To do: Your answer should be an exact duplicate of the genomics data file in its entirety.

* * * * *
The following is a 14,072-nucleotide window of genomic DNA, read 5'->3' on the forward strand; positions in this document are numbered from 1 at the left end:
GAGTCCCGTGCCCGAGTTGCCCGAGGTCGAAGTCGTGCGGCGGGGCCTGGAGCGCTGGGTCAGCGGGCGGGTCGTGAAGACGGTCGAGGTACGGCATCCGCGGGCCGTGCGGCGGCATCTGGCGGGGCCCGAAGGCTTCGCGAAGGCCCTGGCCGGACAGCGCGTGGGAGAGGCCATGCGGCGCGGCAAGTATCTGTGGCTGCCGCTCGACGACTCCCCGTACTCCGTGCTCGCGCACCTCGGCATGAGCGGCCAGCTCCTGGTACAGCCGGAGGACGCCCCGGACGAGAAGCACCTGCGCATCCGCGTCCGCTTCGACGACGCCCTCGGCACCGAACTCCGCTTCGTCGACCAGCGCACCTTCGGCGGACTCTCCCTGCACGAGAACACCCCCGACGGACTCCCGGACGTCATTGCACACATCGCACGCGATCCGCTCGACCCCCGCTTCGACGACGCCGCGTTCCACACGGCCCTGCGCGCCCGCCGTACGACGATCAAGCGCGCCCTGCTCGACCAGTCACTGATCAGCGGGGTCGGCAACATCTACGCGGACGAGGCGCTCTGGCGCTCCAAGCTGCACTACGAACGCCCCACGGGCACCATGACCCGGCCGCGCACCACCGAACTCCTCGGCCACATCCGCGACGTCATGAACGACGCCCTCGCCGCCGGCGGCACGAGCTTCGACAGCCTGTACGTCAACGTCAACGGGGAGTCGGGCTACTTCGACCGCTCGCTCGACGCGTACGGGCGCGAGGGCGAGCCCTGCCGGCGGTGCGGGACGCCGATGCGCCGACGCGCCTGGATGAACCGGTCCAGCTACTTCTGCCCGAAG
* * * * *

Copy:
The following is a 14,072-nucleotide window of genomic DNA, read 5'->3' on the forward strand; positions in this document are numbered from 1 at the left end:
GAGTCCCGTGCCCGAGTTGCCCGAGGTCGAAGTCGTGCGGCGGGGCCTGGAGCGCTGGGTCAGCGGGCGGGTCGTGAAGACGGTCGAGGTACGGCATCCGCGGGCCGTGCGGCGGCATCTGGCGGGGCCCGAAGGCTTCGCGAAGGCCCTGGCCGGACAGCGCGTGGGAGAGGCCATGCGGCGCGGCAAGTATCTGTGGCTGCCGCTCGACGACTCCCCGTACTCCGTGCTCGCGCACCTCGGCATGAGCGGCCAGCTCCTGGTACAGCCGGAGGACGCCCCGGACGAGAAGCACCTGCGCATCCGCGTCCGCTTCGACGACGCCCTCGGCACCGAACTCCGCTTCGTCGACCAGCGCACCTTCGGCGGACTCTCCCTGCACGAGAACACCCCCGACGGACTCCCGGACGTCATTGCACACATCGCACGCGATCCGCTCGACCCCCGCTTCGACGACGCCGCGTTCCACACGGCCCTGCGCGCCCGCCGTACGACGATCAAGCGCGCCCTGCTCGACCAGTCACTGATCAGCGGGGTCGGCAACATCTACGCGGACGAGGCGCTCTGGCGCTCCAAGCTGCACTACGAACGCCCCACGGGCACCATGACCCGGCCGCGCACCACCGAACTCCTCGGCCACATCCGCGACGTCATGAACGACGCCCTCGCCGCCGGCGGCACGAGCTTCGACAGCCTGTACGTCAACGTCAACGGGGAGTCGGGCTACTTCGACCGCTCGCTCGACGCGTACGGGCGCGAGGGCGAGCCCTGCCGGCGGTGCGGGACGCCGATGCGCCGACGCGCCTGGATGAACCGGTCCAGCTACTTCTGCCCGAAG